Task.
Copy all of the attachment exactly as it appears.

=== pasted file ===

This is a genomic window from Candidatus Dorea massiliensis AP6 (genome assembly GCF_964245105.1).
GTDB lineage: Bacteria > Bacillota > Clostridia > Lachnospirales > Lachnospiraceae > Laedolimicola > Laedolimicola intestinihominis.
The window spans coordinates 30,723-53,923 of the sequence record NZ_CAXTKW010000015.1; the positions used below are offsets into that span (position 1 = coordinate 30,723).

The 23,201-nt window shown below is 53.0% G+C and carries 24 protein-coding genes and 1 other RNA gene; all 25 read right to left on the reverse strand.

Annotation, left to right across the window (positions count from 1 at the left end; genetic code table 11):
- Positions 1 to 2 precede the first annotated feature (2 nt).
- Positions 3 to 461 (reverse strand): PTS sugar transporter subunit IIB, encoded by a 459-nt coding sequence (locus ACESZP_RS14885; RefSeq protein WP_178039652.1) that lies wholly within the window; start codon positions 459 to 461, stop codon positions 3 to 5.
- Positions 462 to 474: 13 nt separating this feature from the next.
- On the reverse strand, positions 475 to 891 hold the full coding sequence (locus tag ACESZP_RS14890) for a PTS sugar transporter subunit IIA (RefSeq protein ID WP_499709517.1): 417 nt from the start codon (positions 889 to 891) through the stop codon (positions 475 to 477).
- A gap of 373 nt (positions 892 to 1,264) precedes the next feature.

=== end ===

This is a genomic window from Candidatus Dorea massiliensis AP6 (genome assembly GCF_964245105.1).
GTDB lineage: Bacteria > Bacillota > Clostridia > Lachnospirales > Lachnospiraceae > Laedolimicola > Laedolimicola intestinihominis.
The window spans coordinates 30,723-53,923 of the sequence record NZ_CAXTKW010000015.1; the positions used below are offsets into that span (position 1 = coordinate 30,723).

The 23,201-nt window shown below is 53.0% G+C and carries 24 protein-coding genes and 1 other RNA gene; all 25 read right to left on the reverse strand.

Annotation, left to right across the window (positions count from 1 at the left end; genetic code table 11):
- Positions 1 to 2 precede the first annotated feature (2 nt).
- Positions 3 to 461 (reverse strand): PTS sugar transporter subunit IIB, encoded by a 459-nt coding sequence (locus ACESZP_RS14885; RefSeq protein WP_178039652.1) that lies wholly within the window; start codon positions 459 to 461, stop codon positions 3 to 5.
- Positions 462 to 474: 13 nt separating this feature from the next.
- On the reverse strand, positions 475 to 891 hold the full coding sequence (locus tag ACESZP_RS14890) for a PTS sugar transporter subunit IIA (RefSeq protein ID WP_499709517.1): 417 nt from the start codon (positions 889 to 891) through the stop codon (positions 475 to 477).
- A gap of 373 nt (positions 892 to 1,264) precedes the next feature.